The Best Zoom Meeting Setup: 5 Strategies For Successful Virtual Office Presentations

Take your virtual presentation to the next level.
The honeymoon is over on working from home. How you show up online is a reflection of your professionalism, dedication and impact. It’s time to start moving your career forward, starting with how you present online. Zoom CEO, Eric Yuan, reports that there were over 300 million daily Zoom meeting participants in April – and that number is growing by the day. What can you do to improve your presence online, in virtual meetings? To really see what’s possible, I reached out to one of the best virtual presentation experts out there: Forbes contributor, Brant Pinvidic.
Brant is the producer of TV shows like The Biggest Loser, Bar Rescue and Extreme Makeover, as well as the author of the best-selling book, The 3-Minute Rule. He’s passionate about helping leaders to harness Hollywood secrets for a Zoom meeting or online pitch. He offered these five insider tips for delivering a powerful virtual presentation.

Invest In Your Studio – “What would you spend,” Brant asks, “on a traditional business trip, where you traveled on an airplane to meet with a client in another state, stayed in a hotel room, rented a car, whatever?” That’s the amount that Pinvidic says you should spend on your home office setup. If you rely on presentations to advance your career and connect with your customers, consider your camera, your background and your audio. If you want to stand out in a crowd, make sure your setup isn’t working against you. You don’t have to trick out your studio like Brant’s, but making a home office investment is typically something that most companies will support. Consider a second monitor, a separate webcam and a decent USB microphone if you want to be seen and heard at your best.
Be “Deal Ready” – “In every pitch, you have to have something that is actionable,” Brant says, pointing out that you have to prepare for success by making sure it’s on the table. What’s the call to action you are offering? “When I pitch a show idea, I have to be ready for the next logical step, and if someone wants to put together a deal, I’ve got to be prepared.” So do you. What’s the outcome for the presentation? What’s the deal you’re prepared to make? What’s at stake in this presentation – for you, for your audience, for your company? If you aren’t sure, maybe your next Zoom meeting needs to be an email.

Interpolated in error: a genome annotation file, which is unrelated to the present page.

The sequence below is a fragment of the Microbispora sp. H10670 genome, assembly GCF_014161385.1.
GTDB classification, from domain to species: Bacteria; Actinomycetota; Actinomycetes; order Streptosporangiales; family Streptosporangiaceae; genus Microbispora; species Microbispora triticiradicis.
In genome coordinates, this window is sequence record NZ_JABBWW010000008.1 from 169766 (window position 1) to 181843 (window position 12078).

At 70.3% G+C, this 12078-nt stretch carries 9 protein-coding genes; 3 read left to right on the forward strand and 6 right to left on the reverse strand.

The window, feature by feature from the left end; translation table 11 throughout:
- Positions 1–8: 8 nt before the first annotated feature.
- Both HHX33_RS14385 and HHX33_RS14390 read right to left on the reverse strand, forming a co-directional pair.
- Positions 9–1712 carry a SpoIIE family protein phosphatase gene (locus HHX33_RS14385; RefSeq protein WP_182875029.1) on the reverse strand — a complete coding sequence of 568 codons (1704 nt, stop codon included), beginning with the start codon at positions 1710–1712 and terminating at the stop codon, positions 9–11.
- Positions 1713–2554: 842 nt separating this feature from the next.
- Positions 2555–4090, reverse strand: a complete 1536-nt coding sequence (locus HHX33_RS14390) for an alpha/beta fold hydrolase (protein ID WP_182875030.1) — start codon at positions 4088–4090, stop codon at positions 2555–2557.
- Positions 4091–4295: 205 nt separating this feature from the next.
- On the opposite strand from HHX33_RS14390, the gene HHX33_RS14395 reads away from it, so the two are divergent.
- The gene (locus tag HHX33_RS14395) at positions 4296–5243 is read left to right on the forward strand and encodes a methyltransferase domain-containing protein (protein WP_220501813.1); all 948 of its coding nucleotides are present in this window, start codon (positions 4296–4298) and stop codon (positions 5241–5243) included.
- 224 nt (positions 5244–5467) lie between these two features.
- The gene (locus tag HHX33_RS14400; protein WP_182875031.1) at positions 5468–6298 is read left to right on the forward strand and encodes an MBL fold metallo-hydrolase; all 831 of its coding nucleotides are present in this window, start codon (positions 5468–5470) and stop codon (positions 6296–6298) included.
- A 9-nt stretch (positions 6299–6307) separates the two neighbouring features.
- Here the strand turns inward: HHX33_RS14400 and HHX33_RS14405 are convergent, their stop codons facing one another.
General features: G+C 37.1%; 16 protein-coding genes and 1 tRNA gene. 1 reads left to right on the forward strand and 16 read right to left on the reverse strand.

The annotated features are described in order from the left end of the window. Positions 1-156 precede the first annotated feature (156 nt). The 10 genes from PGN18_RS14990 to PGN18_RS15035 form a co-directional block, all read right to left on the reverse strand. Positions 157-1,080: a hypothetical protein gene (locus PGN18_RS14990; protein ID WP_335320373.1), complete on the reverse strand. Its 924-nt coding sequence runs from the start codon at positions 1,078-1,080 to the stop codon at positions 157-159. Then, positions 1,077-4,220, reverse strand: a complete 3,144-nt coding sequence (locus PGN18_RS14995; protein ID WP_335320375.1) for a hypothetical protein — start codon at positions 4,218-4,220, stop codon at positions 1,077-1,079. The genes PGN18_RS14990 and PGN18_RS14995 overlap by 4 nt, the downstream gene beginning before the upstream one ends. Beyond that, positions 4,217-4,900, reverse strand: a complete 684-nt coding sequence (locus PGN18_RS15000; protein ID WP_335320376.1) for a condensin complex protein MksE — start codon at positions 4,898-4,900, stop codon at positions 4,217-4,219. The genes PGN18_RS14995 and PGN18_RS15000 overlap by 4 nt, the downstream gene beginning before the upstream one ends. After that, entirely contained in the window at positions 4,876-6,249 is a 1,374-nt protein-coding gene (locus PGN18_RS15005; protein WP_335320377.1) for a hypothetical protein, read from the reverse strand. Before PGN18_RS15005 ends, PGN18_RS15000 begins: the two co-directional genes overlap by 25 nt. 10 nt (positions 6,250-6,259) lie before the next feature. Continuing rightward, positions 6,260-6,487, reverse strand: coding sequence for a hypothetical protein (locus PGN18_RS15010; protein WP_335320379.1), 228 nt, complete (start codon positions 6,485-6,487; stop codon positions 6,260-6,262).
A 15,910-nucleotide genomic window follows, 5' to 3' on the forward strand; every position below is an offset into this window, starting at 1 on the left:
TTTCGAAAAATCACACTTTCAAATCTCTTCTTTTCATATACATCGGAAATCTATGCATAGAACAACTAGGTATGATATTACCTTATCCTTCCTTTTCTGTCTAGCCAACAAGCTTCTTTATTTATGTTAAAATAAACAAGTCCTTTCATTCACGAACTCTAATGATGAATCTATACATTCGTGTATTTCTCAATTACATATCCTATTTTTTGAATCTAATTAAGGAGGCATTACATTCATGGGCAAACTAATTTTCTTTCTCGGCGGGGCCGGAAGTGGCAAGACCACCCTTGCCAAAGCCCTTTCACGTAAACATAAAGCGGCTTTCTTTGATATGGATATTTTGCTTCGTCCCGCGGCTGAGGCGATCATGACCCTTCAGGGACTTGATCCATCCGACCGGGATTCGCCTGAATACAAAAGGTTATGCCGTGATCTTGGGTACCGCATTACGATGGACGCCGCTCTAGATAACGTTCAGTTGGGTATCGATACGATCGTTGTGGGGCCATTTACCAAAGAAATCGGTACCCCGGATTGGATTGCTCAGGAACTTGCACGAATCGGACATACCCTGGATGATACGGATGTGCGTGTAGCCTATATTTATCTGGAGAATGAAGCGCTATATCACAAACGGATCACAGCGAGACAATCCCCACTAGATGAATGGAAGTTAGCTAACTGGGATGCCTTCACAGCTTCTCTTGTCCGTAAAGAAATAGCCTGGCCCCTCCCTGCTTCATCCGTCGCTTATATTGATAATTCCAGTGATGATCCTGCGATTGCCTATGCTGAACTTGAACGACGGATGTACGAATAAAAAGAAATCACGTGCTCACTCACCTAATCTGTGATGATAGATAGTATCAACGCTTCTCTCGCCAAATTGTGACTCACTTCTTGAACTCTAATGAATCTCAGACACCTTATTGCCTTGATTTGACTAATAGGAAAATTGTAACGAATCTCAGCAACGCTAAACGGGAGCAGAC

Be Direct – and Be A Director – “Why are you doing this meeting on Zoom?” Brant asks, rhetorically. “When you get people online, they’re most likely coming from their home offices, where they’ve got tons of distractions.” Get straight to the point and be crystal-clear on what you hope to accomplish with the meeting. Brant says you’ve got to think like a director – edit out the extra slides, trim down the things you don’t need. Because that’s what people want in a virtual presentation: clarity. If you’re still delivering your same old PowerPoint from 2019, you’re making a huge mistake. The world has shifted: are you using yesterday’s tools to find tomorrow’s results?
Prepare for the Competition – “When you’re cooking something, you always prepare the ingredients beforehand. You don’t create a great meal without planning and preparation,” Brant shares. “You have to prepare your presentation in the exact same way. You have to prepare for the competition. I’m not just talking about other businesses, I’m talking about the millions of distractions that compete for your audience’s mindset. You must dedicate more time and energy into the virtual presentation, because the stakes are higher.” You can’t show up for a one o’clock meeting at 12:59 and press the “Join Meeting” button – you need to put in some effort if you’re going to stand out and share your story. What would be one thing you could do to plan for smoother transitions, better Q&A or simplified delivery, in your next PowerPoint presentation?
Consider Your Background – Brant isn’t talking about your LinkedIn profile. He means the pile of laundry next to the broken toys beside the cat box – that’s what everyone on the Zoom call sees when you come online. Don’t leave your career to chance – take a director’s view of your surroundings, and craft a backdrop that shows your professionalism. Virtual meetings are a window into your world – make sure the camera reveals a good representation of your professionalism, if you want to make an impact. “Be deliberate about your background, and make sure you’ve got decent lighting,” Brant says – that way, you show up at your absolute best.

Today, the connection point is a virtual platform, and communicating via Zoom is a brand new game. Working from home has made us all equal and, when it comes to Zoom meetings, seems that we’re all equally bad. These strategies, along with a small investment in your home office, will help you to stand out in your next presentation. “The confidence in the value of your information is key,” Brant says. So, don’t wing it. Don’t show up one minute before that big meeting and hope for the best. Hope is not a strategy. Take time to re-think what you can change, edit or cut inside your slides. What can you do or say or share so that your message comes across in a way that’s concise, clear and compelling? Take time to think it through. Planning builds confidence, especially in you next online meeting.
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